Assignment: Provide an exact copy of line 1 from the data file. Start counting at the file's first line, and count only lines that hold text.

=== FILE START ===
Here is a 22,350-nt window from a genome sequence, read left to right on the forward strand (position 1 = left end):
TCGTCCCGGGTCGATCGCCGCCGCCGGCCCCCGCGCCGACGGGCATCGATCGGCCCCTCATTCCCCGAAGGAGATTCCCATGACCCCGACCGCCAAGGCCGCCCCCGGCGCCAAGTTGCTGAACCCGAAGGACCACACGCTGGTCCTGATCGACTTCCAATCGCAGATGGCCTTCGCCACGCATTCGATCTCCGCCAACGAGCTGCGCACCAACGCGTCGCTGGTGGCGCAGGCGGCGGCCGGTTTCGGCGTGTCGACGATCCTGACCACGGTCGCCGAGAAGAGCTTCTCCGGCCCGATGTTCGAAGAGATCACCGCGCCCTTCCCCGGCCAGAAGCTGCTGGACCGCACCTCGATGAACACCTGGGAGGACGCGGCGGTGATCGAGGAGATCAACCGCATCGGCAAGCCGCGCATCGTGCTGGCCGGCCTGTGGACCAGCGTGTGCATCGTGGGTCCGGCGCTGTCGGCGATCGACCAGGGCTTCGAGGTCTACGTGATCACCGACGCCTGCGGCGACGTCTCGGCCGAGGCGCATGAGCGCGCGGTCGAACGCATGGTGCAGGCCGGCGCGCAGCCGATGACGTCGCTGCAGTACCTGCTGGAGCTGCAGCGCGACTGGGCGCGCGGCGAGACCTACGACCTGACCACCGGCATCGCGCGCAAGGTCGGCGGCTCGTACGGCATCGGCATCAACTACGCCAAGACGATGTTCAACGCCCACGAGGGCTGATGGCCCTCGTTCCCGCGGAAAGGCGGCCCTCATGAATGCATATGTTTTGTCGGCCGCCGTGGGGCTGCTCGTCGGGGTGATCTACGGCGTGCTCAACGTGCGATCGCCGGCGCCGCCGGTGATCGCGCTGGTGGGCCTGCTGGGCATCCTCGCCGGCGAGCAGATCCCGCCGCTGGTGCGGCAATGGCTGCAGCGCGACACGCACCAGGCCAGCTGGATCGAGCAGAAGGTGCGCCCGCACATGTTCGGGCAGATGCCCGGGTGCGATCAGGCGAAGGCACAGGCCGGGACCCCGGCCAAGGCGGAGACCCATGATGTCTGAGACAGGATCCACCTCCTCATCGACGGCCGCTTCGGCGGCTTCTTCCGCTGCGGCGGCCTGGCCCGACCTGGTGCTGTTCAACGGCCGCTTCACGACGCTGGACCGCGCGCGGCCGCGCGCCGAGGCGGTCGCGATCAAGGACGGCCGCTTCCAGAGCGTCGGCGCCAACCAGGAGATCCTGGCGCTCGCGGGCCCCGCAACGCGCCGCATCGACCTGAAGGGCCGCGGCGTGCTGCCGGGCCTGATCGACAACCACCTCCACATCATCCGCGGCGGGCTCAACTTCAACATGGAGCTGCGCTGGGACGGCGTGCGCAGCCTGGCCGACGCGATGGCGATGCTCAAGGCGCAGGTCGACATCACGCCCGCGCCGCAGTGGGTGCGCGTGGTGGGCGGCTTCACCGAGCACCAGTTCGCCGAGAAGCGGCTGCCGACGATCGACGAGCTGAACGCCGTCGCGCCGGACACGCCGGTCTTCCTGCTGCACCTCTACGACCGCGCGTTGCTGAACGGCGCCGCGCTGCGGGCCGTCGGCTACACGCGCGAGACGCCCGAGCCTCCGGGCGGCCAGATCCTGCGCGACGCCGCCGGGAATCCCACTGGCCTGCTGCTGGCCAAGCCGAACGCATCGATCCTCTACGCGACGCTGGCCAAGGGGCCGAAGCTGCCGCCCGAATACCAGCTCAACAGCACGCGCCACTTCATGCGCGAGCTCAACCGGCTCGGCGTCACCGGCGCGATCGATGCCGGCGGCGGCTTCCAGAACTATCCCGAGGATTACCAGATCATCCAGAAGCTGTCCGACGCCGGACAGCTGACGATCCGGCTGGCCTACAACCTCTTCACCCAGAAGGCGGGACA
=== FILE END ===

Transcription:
Here is a 22,350-nt window from a genome sequence, read left to right on the forward strand (position 1 = left end):